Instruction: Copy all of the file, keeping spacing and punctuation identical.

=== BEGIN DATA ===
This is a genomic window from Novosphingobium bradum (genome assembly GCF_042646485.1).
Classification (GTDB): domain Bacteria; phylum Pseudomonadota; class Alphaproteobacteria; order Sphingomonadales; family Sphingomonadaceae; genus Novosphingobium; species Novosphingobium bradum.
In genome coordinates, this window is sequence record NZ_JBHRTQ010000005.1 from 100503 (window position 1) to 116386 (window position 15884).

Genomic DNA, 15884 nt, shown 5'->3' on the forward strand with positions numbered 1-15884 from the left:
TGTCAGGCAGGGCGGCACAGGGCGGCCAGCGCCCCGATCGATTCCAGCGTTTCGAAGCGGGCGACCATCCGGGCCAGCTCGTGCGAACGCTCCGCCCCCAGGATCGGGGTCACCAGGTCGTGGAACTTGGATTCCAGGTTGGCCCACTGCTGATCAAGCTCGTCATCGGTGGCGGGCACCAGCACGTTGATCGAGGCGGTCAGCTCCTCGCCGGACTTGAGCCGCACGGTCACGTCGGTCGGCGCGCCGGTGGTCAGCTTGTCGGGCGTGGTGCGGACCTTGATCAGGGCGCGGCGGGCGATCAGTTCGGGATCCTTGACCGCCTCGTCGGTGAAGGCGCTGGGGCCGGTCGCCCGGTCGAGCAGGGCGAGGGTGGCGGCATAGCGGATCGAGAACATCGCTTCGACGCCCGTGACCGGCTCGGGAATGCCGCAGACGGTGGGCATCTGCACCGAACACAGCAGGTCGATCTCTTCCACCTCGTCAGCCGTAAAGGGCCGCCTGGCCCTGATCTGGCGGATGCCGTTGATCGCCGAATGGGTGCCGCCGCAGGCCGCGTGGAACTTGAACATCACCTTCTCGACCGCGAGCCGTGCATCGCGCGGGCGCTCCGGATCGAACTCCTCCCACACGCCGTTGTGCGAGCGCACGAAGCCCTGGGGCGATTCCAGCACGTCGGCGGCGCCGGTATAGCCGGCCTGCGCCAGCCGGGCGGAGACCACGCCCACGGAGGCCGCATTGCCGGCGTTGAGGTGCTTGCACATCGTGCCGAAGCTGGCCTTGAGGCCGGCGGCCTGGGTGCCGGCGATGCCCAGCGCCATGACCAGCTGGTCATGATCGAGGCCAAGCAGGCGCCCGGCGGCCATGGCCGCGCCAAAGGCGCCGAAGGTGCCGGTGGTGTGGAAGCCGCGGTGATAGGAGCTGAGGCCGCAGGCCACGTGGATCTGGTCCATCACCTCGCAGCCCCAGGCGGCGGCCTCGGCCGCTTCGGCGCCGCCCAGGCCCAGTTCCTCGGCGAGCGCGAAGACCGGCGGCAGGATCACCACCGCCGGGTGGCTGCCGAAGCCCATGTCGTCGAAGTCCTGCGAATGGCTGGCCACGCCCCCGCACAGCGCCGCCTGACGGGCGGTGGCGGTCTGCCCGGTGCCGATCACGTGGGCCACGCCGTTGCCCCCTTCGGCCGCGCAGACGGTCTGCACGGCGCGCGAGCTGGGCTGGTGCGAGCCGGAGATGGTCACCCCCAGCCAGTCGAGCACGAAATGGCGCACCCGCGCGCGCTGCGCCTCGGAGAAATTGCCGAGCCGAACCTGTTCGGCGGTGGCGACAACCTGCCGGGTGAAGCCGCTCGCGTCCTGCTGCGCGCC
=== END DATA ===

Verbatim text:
This is a genomic window from Novosphingobium bradum (genome assembly GCF_042646485.1).
Classification (GTDB): domain Bacteria; phylum Pseudomonadota; class Alphaproteobacteria; order Sphingomonadales; family Sphingomonadaceae; genus Novosphingobium; species Novosphingobium bradum.
In genome coordinates, this window is sequence record NZ_JBHRTQ010000005.1 from 100503 (window position 1) to 116386 (window position 15884).

Genomic DNA, 15884 nt, shown 5'->3' on the forward strand with positions numbered 1-15884 from the left:
TGTCAGGCAGGGCGGCACAGGGCGGCCAGCGCCCCGATCGATTCCAGCGTTTCGAAGCGGGCGACCATCCGGGCCAGCTCGTGCGAACGCTCCGCCCCCAGGATCGGGGTCACCAGGTCGTGGAACTTGGATTCCAGGTTGGCCCACTGCTGATCAAGCTCGTCATCGGTGGCGGGCACCAGCACGTTGATCGAGGCGGTCAGCTCCTCGCCGGACTTGAGCCGCACGGTCACGTCGGTCGGCGCGCCGGTGGTCAGCTTGTCGGGCGTGGTGCGGACCTTGATCAGGGCGCGGCGGGCGATCAGTTCGGGATCCTTGACCGCCTCGTCGGTGAAGGCGCTGGGGCCGGTCGCCCGGTCGAGCAGGGCGAGGGTGGCGGCATAGCGGATCGAGAACATCGCTTCGACGCCCGTGACCGGCTCGGGAATGCCGCAGACGGTGGGCATCTGCACCGAACACAGCAGGTCGATCTCTTCCACCTCGTCAGCCGTAAAGGGCCGCCTGGCCCTGATCTGGCGGATGCCGTTGATCGCCGAATGGGTGCCGCCGCAGGCCGCGTGGAACTTGAACATCACCTTCTCGACCGCGAGCCGTGCATCGCGCGGGCGCTCCGGATCGAACTCCTCCCACACGCCGTTGTGCGAGCGCACGAAGCCCTGGGGCGATTCCAGCACGTCGGCGGCGCCGGTATAGCCGGCCTGCGCCAGCCGGGCGGAGACCACGCCCACGGAGGCCGCATTGCCGGCGTTGAGGTGCTTGCACATCGTGCCGAAGCTGGCCTTGAGGCCGGCGGCCTGGGTGCCGGCGATGCCCAGCGCCATGACCAGCTGGTCATGATCGAGGCCAAGCAGGCGCCCGGCGGCCATGGCCGCGCCAAAGGCGCCGAAGGTGCCGGTGGTGTGGAAGCCGCGGTGATAGGAGCTGAGGCCGCAGGCCACGTGGATCTGGTCCATCACCTCGCAGCCCCAGGCGGCGGCCTCGGCCGCTTCGGCGCCGCCCAGGCCCAGTTCCTCGGCGAGCGCGAAGACCGGCGGCAGGATCACCACCGCCGGGTGGCTGCCGAAGCCCATGTCGTCGAAGTCCTGCGAATGGCTGGCCACGCCCCCGCACAGCGCCGCCTGACGGGCGGTGGCGGTCTGCCCGGTGCCGATCACGTGGGCCACGCCGTTGCCCCCTTCGGCCGCGCAGACGGTCTGCACGGCGCGCGAGCTGGGCTGGTGCGAGCCGGAGATGGTCACCCCCAGCCAGTCGAGCACGAAATGGCGCACCCGCGCGCGCTGCGCCTCGGAGAAATTGCCGAGCCGAACCTGTTCGGCGGTGGCGACAACCTGCCGGGTGAAGCCGCTCGCGTCCTGCTGCGCGCC